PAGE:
The Ryder Cup is still six months away, but the metro area’s hotels are almost all booked, and other hospitality businesses – from restaurants to caterers to limousine services – are planning for a six-day binge of activity.
As of this week, there were just 150 rooms available for the event out of roughly 16,000 across the metro area, said Jim Wood, president of the Louisville Convention & Visitors Bureau.
A task force for Mayor Jerry Abramson estimates that the competition’s economic impact on the overall metro area will be at least $120 million. A 2001 study of the Kentucky Derby, by comparison, estimated the three-day local impact at $217 million.
“Out-of-town guests for the Ryder Cup, many of them from large corporations, are snapping up tables at 610 Magnolia in Old Louisville,” said Edward Lee, chef and co-owner. “The reservation book is already half full for the week of 16-21 September, well above normal for a period so far in advance. We‘re a little bit terrified, because Derby is enough.”
The cup will take place in eastern Jefferson County at Valhalla Golf Club, where attendance is expected to total 240,000 over six days.
In addition to the 40,000 visitors expected each day at Valhalla, metro government and local convention bureau officials are planning a series of community events called the “Cup Experience.” There will be live music and other activities at 4th Street Live; a $500-per-person gala at Churchill Downs; and a competition for one-armed golfers in Simpsonville, among other events.
Many area hotels have been booked in advance for months and Ryder Cup organizers have said some visitors will stay in nearby cities such as Lexington and Cincinnati due to a shortage of high-end rooms in Louisville.
By last November, for example, the downtown Marriott, Seelbach Hilton, Brown, Galt House, Hyatt Regency and 21c Museum hotels were already filled for the Ryder Cup.
At the Galt House, which has 1,300 rooms, visitors will pay about $600 per night plus tax for a minimum stay of five nights, or roughly double the regular rate.
So many people will be in town that Brian Masterson of Masterson’s Catering said most of the weddings scheduled for that week through his company’s business have been moved because so few hotel rooms and banquet facilities are available. The lack of available rooms – especially at upscale hotels – has prompted some golf fans to rent a private home for the week.
Dana Martin, owner of Event Home Leasing, said she expects her company will handle contracts for more than 100 homes, mostly in eastern Jefferson County. Martin declined to comment on prices, but her Web site shows some properties going for more than $100,000 for the week.
Access to the golf course itself will bring out even bigger bucks.
The PGA of America, which owns Valhalla, is charging $387,000 for six days of access to a 100-person “hospitality chalet” at the course. Two of those chalets were still available as of this week, but the smaller $235,000 versions for 50 people were sold out. Those packages include tickets to the competition, a customized menu with food and drinks, and a climate-controlled space to entertain.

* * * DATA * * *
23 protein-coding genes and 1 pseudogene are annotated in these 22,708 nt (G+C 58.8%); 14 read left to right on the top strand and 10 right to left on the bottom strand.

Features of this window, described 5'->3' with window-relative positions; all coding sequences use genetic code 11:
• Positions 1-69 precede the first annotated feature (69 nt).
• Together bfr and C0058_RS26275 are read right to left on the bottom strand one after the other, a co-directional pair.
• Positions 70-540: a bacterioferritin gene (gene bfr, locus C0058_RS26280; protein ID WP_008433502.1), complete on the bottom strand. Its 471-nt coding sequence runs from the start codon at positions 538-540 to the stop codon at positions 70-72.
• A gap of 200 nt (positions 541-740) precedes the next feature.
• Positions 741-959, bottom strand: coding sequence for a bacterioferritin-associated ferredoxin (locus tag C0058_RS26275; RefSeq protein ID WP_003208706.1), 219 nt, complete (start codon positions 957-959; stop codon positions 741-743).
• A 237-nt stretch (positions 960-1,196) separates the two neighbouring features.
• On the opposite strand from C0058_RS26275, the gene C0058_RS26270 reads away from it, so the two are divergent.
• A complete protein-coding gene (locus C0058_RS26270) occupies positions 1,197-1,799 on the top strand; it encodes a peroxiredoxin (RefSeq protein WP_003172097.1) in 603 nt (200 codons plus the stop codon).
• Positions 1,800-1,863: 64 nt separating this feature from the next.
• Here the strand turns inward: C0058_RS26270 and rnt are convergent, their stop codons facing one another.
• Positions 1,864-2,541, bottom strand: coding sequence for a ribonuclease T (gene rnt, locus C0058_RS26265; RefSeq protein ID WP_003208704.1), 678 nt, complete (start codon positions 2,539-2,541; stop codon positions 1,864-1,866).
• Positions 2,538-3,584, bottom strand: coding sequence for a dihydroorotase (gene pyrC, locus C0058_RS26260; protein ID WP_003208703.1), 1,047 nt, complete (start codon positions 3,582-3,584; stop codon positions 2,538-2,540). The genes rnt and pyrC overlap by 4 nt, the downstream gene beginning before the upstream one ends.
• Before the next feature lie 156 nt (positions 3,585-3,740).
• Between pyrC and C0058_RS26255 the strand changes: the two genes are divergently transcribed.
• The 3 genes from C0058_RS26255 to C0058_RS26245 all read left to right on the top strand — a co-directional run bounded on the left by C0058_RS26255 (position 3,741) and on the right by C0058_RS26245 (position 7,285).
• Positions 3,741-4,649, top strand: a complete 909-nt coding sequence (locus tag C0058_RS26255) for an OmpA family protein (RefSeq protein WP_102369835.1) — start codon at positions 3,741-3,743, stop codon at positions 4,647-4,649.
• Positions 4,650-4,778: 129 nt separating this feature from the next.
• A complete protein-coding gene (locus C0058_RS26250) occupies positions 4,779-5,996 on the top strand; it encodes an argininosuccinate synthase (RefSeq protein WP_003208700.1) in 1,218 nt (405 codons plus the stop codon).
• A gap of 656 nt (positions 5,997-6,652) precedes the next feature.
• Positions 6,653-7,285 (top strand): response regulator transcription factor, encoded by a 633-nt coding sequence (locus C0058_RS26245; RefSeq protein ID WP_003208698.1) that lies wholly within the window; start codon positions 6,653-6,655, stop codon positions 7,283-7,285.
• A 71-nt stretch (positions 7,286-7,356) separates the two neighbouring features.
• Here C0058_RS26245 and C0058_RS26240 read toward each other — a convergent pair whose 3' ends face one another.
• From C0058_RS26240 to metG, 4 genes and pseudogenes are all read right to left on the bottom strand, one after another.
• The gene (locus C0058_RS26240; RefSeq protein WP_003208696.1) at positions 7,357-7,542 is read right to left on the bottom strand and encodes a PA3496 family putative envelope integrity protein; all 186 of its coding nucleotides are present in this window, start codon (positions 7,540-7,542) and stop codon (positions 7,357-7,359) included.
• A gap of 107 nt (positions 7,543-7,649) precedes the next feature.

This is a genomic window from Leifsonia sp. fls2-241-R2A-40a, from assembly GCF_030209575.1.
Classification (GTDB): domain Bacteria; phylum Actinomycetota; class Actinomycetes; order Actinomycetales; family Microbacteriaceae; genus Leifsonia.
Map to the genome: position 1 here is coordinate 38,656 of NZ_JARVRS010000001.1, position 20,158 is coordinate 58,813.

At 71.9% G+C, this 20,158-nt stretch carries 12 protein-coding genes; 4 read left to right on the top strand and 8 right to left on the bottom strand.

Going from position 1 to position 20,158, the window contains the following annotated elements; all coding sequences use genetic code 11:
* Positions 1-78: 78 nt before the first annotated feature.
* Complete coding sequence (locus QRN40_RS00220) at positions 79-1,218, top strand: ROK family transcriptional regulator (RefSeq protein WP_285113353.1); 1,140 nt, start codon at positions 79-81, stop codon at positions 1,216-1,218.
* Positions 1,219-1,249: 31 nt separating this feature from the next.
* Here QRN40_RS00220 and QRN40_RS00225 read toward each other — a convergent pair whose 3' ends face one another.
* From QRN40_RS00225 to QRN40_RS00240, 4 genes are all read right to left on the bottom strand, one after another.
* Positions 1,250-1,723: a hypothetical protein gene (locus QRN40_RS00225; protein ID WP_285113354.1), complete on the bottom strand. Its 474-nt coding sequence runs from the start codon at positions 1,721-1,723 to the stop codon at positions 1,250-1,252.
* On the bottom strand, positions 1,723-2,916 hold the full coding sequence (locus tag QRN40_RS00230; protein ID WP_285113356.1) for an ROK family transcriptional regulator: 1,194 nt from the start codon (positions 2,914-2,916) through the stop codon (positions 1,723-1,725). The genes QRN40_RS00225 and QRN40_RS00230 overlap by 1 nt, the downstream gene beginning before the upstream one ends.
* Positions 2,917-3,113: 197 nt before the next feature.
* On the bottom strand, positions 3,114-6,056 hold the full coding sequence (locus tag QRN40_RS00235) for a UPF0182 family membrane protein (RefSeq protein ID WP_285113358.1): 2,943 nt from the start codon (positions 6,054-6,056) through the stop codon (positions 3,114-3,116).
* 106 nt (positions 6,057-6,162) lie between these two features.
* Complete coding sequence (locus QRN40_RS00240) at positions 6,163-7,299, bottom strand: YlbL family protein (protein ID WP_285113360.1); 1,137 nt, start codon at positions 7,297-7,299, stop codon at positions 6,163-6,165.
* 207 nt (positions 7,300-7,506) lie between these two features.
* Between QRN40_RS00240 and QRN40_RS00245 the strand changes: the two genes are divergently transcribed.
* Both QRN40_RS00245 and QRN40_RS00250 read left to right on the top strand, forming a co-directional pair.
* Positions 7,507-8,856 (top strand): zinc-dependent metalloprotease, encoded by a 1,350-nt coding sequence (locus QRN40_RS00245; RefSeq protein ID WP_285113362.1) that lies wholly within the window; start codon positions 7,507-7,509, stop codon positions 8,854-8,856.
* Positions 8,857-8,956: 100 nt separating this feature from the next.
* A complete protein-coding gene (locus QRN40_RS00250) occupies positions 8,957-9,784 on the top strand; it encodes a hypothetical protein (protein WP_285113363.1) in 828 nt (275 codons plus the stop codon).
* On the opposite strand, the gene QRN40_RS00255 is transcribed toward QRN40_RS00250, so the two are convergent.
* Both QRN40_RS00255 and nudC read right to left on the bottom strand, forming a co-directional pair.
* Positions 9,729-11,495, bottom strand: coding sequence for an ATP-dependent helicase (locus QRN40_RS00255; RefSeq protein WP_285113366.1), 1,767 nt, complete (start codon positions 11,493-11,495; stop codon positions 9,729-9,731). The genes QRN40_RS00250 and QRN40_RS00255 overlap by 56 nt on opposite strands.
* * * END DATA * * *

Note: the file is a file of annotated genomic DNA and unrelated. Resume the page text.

The PGA initially considered building a private helipad near Valhalla to accommodate visitors, but tournament director Tara Guenther said the group has decided there isn‘t enough demand to justify the cost.
A large share of Ryder Cup visitors are expected to come from overseas, and many others will be from outside Kentucky. That could mean brisk business for companies such as Louisville Executive Aviation, which provides charter aircraft, fuel and other services at Bowman Field, said Eric Potempa, the firm’s vice president.
“So far we‘re encouraged by the reservation book,” he said. “It’s a big event.”
At R&R Limousine, owner Carey Fieldhouse is preparing to assemble a fleet of luxury buses and vans for large groups of business people. She said stretch limos are the biggest draw during Derby, when smaller groups and couples are more common.
About 20 extra temporary workers will be staffing R&R’s offices in the Newburg area during Ryder Cup week, and Fieldhouse said she expects to be fully booked for the event by June or July.
“We‘ve been planning for Ryder Cup for well over a year,” Fieldhouse said. Others say they haven‘t seen an impact yet. Jeff Ruby’s and Ruth’s Chris steakhouses said they had not taken any reservations for the event.
Local golf companies are hoping to cash in as well. Louisville Golf Club Co. will sell special-edition wooden putters to Ryder Cup fans for as much as $299, using cherry trees that came from Valhalla.
Officials at Polo Fields Golf & Country Club are hoping to lure golf fans to their private course, which normally is closed to non-members but will be open to golfers who pay a special one-time fee. Regular members at Polo Fields will still be able to play at the club, but membership director Jason Fowler said the opportunity to rent out the course to visitors – fees will range from $100 to $150 per round – was too good to pass up.
“We‘re probably a mile away from Valhalla, so they‘ll get all the pageantry,” Fowler said.
Ryder Cup 2008 www.rydercup.com